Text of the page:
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edotorpedo
09-18-2000, 11:07 AM
Does anybody know how to call mmx-functions from a high-level language? I need a way to multiply matrices fast. Is there some kind of dll which passes functions to mmx-hardware ?

thanks,

Edo

Rob
09-18-2000, 12:20 PM
Intel has something called the Math Kernel Libraries (MKL) which contain various matrix and vector functions (a subset of BLAS and LAPACK, if you've heard of them) which have been optimized for Intel processors. There is a bit of a learning curve with it, but I have used the MKL in some research apps with good success. You can download the MKL here:
http://support.intel.com/support/performancetools/libraries/mkl/index.htm

I also recently noticed the Intel Small Matrix Library (SML), which only handles small matrices (so it doesn't help me http://www.opengl.org/discussion_boards/ubb/smile.gif ), but it's a C++ implementation, so it might be a lot easier to use. It's here:
http://developer.intel.com/vtune/compilers/cpp/matrix_lib.htm

DFrey
09-18-2000, 01:46 PM
Hehe, you might as well also look into using 3DNow! to do such things (if it is available). Check out AMD's 3DNow! math and utility library and code samples here http://www.amd.com/devconn/3dsdk/downloads/library.zip

haigu
09-18-2000, 06:30 PM
If I use these libraries, then I cannot or have difficulties do my rendering with OpenGL. http://www.opengl.org/discussion_boards/ubb/frown.gif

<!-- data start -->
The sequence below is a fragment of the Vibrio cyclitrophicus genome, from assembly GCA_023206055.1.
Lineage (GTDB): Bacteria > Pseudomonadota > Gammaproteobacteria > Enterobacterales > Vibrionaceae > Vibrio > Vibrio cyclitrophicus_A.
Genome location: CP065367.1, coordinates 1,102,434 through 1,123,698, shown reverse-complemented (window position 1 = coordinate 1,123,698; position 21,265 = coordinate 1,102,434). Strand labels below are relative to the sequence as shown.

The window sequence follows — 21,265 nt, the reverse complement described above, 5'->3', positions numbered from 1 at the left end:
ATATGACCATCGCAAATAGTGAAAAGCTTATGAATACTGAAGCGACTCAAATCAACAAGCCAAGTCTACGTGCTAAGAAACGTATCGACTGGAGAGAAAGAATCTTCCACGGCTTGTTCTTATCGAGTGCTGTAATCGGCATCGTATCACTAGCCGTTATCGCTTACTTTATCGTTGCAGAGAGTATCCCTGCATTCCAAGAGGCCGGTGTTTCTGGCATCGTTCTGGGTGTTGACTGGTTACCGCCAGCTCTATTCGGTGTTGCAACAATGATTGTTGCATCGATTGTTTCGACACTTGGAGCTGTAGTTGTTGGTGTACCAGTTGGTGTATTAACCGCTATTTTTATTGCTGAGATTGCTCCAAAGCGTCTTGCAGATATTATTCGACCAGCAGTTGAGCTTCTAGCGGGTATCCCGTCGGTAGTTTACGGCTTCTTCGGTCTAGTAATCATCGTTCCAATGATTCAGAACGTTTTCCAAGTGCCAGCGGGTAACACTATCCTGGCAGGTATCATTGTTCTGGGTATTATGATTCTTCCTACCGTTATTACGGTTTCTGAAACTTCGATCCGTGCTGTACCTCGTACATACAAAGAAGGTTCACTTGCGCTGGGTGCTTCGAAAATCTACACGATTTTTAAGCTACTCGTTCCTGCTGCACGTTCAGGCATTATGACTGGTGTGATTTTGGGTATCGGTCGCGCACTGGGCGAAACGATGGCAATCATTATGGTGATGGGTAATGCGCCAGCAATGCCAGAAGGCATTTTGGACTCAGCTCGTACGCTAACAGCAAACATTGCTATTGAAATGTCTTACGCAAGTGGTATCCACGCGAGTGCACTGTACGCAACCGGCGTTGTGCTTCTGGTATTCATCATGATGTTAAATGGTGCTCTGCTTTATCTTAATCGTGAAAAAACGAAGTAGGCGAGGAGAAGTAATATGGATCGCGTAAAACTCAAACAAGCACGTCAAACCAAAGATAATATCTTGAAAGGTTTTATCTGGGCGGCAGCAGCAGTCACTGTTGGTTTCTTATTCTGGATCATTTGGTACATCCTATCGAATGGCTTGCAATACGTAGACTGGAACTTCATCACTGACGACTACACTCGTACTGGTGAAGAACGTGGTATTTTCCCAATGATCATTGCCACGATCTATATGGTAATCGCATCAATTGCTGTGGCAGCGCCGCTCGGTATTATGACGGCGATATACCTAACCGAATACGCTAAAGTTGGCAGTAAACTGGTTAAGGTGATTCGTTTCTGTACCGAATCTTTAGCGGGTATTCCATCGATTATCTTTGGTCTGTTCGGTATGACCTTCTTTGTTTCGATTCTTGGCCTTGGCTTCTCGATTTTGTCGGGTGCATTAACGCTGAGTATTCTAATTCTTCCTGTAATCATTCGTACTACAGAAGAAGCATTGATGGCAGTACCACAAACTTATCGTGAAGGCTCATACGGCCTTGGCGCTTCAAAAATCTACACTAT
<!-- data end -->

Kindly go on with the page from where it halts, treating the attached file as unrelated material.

Am I right? http://www.opengl.org/discussion_boards/ubb/confused.gif

haigu
09-18-2000, 06:35 PM
If I use these libraries, then I have to write all the transformations myself, am I right?
Can these libraries be used together with openGL ?

DFrey
09-18-2000, 08:58 PM
The video card's OpenGL driver is likely already optimized for MMX, 3DNow(2)!, and SSE. But many 3D apps need to do additional math for culling, collisions, shadow volumes, and so on. It is these types of things that are prime canidates for those libraries above. In certain situations you may have to do your own object to world and world to view transforms, particularly when neededing to depth sort transparent polygons. These libraries would also be helpful in those situations (finding the depth of the polygons not the sorting itself of course).

Nitro
09-19-2000, 06:21 AM
Does it it speed up your program significantly if you use the MMX, SSE, 3DNow! etc. extensions?

DFrey
09-19-2000, 06:37 AM
It can be, but just how significant is dependent on the CPU's load. That is, if your app is heavy on the rendering side (fill rate limited), then you'll see some improvement, though not likely very significant. If it is heavy on the math side (CPU limited), then it can be a very significant boost in speed.

[This message has been edited by DFrey (edited 09-19-2000).]

DFrey
09-19-2000, 06:51 AM
For those with MSVC++ 6.0, you might want to get the processor pack for it from MSDN. It adds intrinsic support for 3DNow!, 3DNow! 2, SSE, SSE 2, and of course MMX. It also installs MASM 6.15, which is nice to have eh?
One thing though it requires SP4 for VS6.
Intel even provided a very snazzy C++ abstraction of the SSE instructions, so it is super simple to build an SSE optimized math library. I didn't notice anything similiar from AMD though. Although again, AMD directly does offer prebuilt math and engineering libs and source code.

Here is the link to the processor pack: http://msdn.microsoft.com/vstudio/downloads/ppack


[This message has been edited by DFrey (edited 09-19-2000).]

Rob
09-19-2000, 07:07 AM
Thanks DFrey! That's good info.

Is anyone aware of any real-world before and after benchmarks of code compiled using the processor pack? Just curious.

DFrey
09-19-2000, 08:19 AM
Ummm, that's going to be dependent on how you implement the intrinsics. The compiler doesn't optimize your code with enhanced CPU instructions. You have to provide that code. The processor pack just makes it easier to do that.

Rob
09-19-2000, 10:07 AM
Ah. I just assumed it would be another compiler option.

There I go showing my ignorance in public again http://www.opengl.org/discussion_boards/ubb/smile.gif